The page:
Reconstruction after a mastectomy doesn’t come without risks
STEAMBOAT SPRINGS — One in three women who get reconstruction surgery after a mastectomy have complications, according to a 2018 study published in the Journal of the American Medical Association (JAMA).
One in five women require more surgery.
The study defined complications broadly, from minor wounds that took extra time to heal to horror stories involving multiple additional surgeries.
South Routt resident Kathy James elected to get a double mastectomy because her mother was diagnosed with breast cancer at 40 and died at 55.
“I ended up taking care of her,” James said. “And that was a toll I didn’t want my kids to take. It wasn’t pretty.”
After going through the mastectomy and a reconstruction process that refused to heal, she decided to get the implants removed entirely and go flat.
“Reconstruction surgery is a very personal decision,” James noted, “and one that should not be taken lightly.”
Her reconstruction failed miserably, she said. It was a long and painful process, both physically and emotionally.
“The key takeaway from this research is that these are complicated decisions,” said Dr. Edwin Wilkins, an author on the JAMA study. “These operations are not without risk.”
Another author, Dr. Andrea L. Pusic, chief of plastic surgery and reconstructive surgery at Brigham and Women’s Hospital in Boston, said the findings were not meant to be prescriptive.
“These papers aren’t saying women should have one operation or another,” she said. “They’re about filling in the blanks that aren’t always explained to women, so they know the pros and the cons and can make good decisions.”
At the UCHealth Gloria Gossard Breast Care Center, plastic and reconstructive surgeon Dr. Aaron Frye travels once a month from Fort Collins to perform reconstruction surgeries. He is a recent addition to the center.
Frye steps in after another surgeon performs the mastectomy.
Frye explained the different options for surgeries. One relates to timing — women can start the process during their mastectomy, or they can wait — six weeks, six months or not at all.
A benefit to starting during the mastectomy is to eliminate a surgery, he said. It also gives the women some volume right away.
There are also two types of surgery, Frye explained. One is implant based, while the other — called autologous — uses tissue transplanted from the patient’s belly area.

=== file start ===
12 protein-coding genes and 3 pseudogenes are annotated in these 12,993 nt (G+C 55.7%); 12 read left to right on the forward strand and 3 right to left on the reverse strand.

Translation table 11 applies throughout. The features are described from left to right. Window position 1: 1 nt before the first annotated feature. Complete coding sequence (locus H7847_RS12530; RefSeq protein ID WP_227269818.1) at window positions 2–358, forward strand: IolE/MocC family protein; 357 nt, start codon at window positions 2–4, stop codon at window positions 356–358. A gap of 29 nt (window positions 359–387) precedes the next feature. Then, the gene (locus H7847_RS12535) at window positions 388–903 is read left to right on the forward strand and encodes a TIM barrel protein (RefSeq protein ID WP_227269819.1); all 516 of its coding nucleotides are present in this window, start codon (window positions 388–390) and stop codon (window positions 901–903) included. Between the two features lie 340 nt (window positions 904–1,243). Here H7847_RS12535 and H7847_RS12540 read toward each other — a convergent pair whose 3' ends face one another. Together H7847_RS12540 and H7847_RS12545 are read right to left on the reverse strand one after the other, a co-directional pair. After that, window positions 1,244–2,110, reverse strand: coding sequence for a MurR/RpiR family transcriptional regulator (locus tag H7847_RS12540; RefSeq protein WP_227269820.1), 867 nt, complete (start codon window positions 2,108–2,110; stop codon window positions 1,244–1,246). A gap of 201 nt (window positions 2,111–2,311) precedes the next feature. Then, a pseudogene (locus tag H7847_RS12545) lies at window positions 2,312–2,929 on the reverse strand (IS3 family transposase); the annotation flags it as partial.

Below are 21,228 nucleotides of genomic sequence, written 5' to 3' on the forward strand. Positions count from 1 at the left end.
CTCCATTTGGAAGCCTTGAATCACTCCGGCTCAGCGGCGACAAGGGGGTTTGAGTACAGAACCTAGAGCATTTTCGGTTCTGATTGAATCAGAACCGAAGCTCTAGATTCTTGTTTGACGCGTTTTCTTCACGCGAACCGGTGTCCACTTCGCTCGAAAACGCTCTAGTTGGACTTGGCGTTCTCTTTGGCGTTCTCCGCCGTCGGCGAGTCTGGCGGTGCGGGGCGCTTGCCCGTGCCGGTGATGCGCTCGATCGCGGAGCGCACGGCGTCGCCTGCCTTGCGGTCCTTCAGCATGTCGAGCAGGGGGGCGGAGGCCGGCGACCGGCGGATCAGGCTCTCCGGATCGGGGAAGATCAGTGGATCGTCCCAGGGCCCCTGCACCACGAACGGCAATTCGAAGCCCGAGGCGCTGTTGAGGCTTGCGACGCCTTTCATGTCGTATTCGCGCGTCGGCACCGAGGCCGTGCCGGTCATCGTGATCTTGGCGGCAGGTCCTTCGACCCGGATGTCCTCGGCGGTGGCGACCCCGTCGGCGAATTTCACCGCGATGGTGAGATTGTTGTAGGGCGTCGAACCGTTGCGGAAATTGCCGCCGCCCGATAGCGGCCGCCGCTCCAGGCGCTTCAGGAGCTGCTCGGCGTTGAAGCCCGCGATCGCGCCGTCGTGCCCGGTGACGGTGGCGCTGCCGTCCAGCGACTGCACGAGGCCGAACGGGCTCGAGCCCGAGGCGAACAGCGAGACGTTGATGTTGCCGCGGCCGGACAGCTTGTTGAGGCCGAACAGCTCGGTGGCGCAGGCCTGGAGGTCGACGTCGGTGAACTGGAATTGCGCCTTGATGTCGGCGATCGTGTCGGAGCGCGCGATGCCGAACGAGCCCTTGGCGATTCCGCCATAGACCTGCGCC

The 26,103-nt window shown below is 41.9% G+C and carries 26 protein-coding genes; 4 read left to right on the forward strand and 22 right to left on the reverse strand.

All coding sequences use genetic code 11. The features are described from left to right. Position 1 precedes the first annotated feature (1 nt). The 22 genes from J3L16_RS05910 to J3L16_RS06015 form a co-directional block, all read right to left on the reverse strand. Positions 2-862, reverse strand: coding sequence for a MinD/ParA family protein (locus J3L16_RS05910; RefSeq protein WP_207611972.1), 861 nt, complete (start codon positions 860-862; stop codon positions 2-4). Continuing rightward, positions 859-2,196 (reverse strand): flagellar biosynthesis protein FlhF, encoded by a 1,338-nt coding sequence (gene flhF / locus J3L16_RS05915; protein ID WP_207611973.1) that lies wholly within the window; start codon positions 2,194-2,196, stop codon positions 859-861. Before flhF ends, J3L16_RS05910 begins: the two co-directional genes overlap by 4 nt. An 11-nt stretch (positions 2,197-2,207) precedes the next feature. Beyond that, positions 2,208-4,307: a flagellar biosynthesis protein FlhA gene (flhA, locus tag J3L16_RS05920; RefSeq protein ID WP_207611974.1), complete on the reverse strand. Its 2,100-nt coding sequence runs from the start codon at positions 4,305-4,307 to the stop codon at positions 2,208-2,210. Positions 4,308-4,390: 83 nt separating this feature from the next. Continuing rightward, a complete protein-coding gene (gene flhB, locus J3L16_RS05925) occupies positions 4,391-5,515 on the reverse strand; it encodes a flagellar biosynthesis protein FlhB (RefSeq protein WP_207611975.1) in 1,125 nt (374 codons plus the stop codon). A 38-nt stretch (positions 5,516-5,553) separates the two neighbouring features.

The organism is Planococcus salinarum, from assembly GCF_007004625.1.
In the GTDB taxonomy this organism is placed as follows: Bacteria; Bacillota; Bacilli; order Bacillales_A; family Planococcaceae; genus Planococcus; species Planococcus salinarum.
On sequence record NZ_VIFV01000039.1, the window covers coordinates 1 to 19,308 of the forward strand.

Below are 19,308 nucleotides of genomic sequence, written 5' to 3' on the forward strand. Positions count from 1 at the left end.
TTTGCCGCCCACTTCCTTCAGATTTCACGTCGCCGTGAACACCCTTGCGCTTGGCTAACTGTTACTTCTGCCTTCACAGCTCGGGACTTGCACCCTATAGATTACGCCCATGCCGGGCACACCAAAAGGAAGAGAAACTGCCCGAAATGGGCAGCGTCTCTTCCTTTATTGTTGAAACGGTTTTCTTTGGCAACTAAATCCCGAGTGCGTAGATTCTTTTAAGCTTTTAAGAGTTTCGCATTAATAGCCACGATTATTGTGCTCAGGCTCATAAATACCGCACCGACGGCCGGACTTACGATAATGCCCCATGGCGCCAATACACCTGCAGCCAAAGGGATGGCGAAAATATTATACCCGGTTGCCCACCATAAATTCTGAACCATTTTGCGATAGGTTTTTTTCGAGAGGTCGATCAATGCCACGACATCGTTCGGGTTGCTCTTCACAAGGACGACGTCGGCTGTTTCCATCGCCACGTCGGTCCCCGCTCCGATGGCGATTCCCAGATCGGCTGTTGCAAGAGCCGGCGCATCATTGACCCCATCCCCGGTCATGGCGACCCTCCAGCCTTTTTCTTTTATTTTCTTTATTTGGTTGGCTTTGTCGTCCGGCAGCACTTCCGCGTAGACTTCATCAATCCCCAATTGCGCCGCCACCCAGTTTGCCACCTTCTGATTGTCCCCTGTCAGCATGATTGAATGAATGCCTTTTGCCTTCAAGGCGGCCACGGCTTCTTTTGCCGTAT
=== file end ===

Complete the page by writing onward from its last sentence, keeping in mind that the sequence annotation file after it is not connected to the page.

According to the JAMA study, the overall complication rate was much higher for the autologous reconstructions as for the tissue expander-implant surgeries.
Frye primarily does the implant surgeries, working with a tissue extender, which he said creates a pocket where the breast tissue was removed. This step, adding protection and layers, can help prevent infection and complications, he said. A lot depends on the quality of the existing skin flap left after the masectomy, he explained.
A pocket is created where later an implant will be placed.
Frye works to minimize risks as much as possible and sees fewer complications than the JAMA study — estimating about 7% to 10% of reconstructions result in a range of very minor to more serious complications. His surgeries in Steamboat thus far have gone well, he said.
James advises women to “talk to other people. A lot of people. Really get the pros and cons.”
Accepting herself without breasts hasn’t been easy, but she has no doubts about her decision.
James often wears “knitted knockers” — the lightweight prosthetic made of yarn and inserted into a bra.
When she goes out, people can’t tell the difference. Her boyfriend tells her not to wear them — “He says I’m beautiful without them,” she said.
But she still is very aware of what she has lost.
“It’s still hard to look at myself,” she said.
James has now knitted thousands of knockers for other women. She even took a trip to Africa to teach women there how to make them.
There’s also a Facebook group, “Fabulously Flat,” James has found to be a great resource — not only for the camaraderie, but to learn from other women about their experiences. There are also the stories of how husbands react and how single women face the dating world.
To reach Kari Dequine Harden, call 970-871-4205, email kharden@SteamboatPilot.com or follow her on Twitter @kariharden.
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Editor’s Note: This is part 1 of a 2-part series. Part 2 outlines non-surgical and surgical treatment options for hip injuries.